1. Etch-and-rinse adhesive systems: In these systems, the smear layer is completely demineralized and rinsed away, meaning it does not negatively affect the etch-and-rinse adhesive process. However, long-term dentin collagen degradation has been shown to be more pronounced with etch-and-rinse adhesives compared to self-etching adhesives. This is likely due to the aggressive demineralization of phosphoric acid, which exposes more dentin collagen fibrils, activating matrix metalloproteinases (MMPs) and leading to collagen degradation over time.

To address the drawbacks of phosphoric acid, alternative etchants have been developed, such as Multi Etchant  by Yamakin, Osaka, Japan), Shofu Enamel Conditioner (by Shofu, Kyoto, Japan), and an experimental zirconium oxynitrate conditioner (by Ivoclar Vivadent, Schaan, Liechtenstein). These alternatives demonstrate higher dentin bond strength compared to phosphoric acid.

Another approach to minimize dentin collagen degradation is reducing the etching time. Although the depth of dentin demineralization is related to etching time, no adverse effect on dentin bond strength has been observed when the etching time is shortened to 5 seconds.

  1. Self-etch adhesives system: Unlike etch-and-rinse adhesives, self-etch adhesives do not require a separate etching step, as they contain acidic monomers that simultaneously condition and prime the dental substrate. This approach offers several advantages, including shorter application time, fewer steps, and less technique sensitivity, resulting in more reliable clinical performance, although reliability may vary depending on the specific product.

Self-etch adhesives are less aggressive with respect to dentin than phosphoric acid etching, resulting in a more superficial interaction with dentin and preserving largely obstructed tubules with a smear layer. This provides an additional clinical benefit to using self-etch adhesives.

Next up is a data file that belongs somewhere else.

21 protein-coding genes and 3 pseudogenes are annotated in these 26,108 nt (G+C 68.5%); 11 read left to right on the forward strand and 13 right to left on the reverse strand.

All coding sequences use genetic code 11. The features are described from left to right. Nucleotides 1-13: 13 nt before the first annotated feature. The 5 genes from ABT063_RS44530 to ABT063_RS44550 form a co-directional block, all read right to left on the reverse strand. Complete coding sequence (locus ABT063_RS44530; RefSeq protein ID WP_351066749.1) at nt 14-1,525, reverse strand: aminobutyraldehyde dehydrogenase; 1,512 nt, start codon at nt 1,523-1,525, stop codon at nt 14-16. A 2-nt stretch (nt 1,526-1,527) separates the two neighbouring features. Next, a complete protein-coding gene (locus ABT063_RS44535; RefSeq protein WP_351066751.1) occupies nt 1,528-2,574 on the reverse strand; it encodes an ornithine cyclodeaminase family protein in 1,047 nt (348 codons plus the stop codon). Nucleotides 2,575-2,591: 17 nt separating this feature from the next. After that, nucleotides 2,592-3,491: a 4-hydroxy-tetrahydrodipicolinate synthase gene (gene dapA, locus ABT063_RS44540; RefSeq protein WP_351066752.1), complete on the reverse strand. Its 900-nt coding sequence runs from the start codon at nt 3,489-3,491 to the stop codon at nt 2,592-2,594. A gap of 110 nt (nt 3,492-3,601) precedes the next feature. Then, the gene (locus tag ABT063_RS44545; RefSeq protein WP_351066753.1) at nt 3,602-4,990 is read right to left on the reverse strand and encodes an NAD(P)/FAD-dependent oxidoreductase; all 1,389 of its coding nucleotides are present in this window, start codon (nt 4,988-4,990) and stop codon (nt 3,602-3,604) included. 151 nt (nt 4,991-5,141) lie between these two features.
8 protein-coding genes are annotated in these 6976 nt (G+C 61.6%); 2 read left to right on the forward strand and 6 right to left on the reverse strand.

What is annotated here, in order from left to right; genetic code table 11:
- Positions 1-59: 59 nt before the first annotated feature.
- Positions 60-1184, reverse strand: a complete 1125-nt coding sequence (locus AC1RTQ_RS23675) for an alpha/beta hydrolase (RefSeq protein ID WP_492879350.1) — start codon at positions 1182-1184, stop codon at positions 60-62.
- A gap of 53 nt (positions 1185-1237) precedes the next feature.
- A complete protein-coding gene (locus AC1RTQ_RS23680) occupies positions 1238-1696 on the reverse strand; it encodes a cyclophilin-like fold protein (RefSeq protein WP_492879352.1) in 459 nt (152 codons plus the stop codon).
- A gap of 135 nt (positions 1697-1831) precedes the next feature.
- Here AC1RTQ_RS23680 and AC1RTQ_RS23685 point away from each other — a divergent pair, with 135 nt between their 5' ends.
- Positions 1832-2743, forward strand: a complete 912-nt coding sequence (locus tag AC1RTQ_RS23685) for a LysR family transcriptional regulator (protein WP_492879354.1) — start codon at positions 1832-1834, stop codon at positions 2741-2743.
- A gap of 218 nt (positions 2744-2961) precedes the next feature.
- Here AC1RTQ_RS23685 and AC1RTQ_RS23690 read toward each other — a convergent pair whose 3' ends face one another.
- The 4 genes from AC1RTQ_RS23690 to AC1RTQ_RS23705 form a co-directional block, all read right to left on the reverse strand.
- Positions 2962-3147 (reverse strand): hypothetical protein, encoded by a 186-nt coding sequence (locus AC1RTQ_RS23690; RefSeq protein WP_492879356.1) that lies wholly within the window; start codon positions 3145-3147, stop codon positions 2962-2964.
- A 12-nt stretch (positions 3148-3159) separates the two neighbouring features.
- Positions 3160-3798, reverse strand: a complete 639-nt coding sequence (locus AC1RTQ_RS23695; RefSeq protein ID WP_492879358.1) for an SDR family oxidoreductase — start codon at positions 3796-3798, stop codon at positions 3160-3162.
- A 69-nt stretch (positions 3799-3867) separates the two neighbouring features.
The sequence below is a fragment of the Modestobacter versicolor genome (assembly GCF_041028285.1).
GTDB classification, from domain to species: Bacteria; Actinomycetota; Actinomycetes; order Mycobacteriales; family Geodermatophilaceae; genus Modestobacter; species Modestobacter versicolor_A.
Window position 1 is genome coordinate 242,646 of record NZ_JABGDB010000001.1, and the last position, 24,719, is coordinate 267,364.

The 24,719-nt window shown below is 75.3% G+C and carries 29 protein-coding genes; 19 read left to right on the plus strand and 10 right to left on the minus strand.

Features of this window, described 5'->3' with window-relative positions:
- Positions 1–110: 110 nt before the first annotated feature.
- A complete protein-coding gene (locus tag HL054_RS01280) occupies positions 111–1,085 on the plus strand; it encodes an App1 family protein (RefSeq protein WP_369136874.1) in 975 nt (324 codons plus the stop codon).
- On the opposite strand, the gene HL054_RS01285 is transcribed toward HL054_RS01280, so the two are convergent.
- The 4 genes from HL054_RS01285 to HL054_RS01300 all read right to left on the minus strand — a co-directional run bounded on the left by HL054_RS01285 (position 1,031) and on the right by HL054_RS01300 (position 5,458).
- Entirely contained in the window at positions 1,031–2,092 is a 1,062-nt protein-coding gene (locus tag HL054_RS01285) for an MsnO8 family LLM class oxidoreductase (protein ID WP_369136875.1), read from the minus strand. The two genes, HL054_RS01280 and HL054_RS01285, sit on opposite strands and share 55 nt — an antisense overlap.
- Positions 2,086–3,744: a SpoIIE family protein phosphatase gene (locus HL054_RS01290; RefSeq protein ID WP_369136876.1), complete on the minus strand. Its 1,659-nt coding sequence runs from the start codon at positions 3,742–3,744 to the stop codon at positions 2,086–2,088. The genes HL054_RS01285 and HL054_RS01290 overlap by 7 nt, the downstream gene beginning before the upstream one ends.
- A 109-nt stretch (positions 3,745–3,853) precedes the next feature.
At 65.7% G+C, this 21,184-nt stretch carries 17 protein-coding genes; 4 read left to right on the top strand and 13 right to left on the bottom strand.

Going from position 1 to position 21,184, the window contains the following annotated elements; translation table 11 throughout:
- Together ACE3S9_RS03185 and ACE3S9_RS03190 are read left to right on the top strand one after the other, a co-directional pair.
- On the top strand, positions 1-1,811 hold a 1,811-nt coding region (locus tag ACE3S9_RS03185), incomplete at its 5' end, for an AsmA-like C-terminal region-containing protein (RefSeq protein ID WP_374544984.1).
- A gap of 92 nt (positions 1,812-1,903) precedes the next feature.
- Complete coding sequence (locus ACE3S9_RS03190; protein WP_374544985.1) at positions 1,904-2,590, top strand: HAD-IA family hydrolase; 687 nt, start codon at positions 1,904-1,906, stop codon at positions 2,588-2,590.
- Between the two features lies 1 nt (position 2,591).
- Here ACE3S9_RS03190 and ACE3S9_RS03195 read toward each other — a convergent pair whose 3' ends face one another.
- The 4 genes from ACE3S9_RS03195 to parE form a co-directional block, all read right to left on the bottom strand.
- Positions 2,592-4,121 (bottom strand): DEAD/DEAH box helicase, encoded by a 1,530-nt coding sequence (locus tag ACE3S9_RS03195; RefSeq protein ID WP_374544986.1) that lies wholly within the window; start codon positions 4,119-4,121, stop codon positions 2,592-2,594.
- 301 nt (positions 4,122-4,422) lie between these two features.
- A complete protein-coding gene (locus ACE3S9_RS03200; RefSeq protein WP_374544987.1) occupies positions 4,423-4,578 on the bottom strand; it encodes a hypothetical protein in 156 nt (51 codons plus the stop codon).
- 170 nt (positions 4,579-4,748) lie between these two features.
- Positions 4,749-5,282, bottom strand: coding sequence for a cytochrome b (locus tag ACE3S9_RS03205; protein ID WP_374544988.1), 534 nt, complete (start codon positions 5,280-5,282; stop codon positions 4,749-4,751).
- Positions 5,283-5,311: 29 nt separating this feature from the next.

Dentin with Smear Layer

The smear layer is a thin film of debris created on the surface of the dentin during tooth preparation procedures, such as cutting or grinding. It consists of organic and inorganic components, including hydroxyapatite crystals and denatured collagen. 

The smear layer’s thickness typically depends on the size of the abrasive particles used. Larger abrasive particle sizes result in thicker smear layers, ranging from 0.9 to 2.6 μm for the SiC-ground smear layer and 1.0 to 2.8 μm for the diamond bur-cut smear layer.

The density or denseness of the smear layer, which indicates the degree of compaction, is also influenced by the preparation instruments. A dense smear layer is observed when prepared using diamond burs, while a loosely organized smear layer is detected when prepared using SiC paper.

The formation of a smear layer is an unavoidable consequence of tooth preparation, but its presence may have implications for the adhesion of restorative materials and the overall success of dental treatments. The smear layer can form smear plugs that block the orifices of dentinal tubules, decreasing dentin permeability by up to 86%. Despite this, fluids from the dentinal tubules can still permeate through the layer due to its micro-porous structure.

The presence of the smear layer on dentin can interfere with the adhesion of restorative materials, such as dental adhesives or cements. This is because the layer acts as a barrier, preventing direct contact between the adhesive and the dentin. Therefore, it has been suggested that the smear layer should be removed before applying a bonding agent or the restorative materials. Phosphoric acid is often used for the complete removal of the smear layer in etch-and-rinse adhesives and partial removal in self-etching adhesives. The concentration and application time of the etchant should be carefully controlled to achieve optimal results without damaging the dentin.

Dentin with Calcium Hydroxide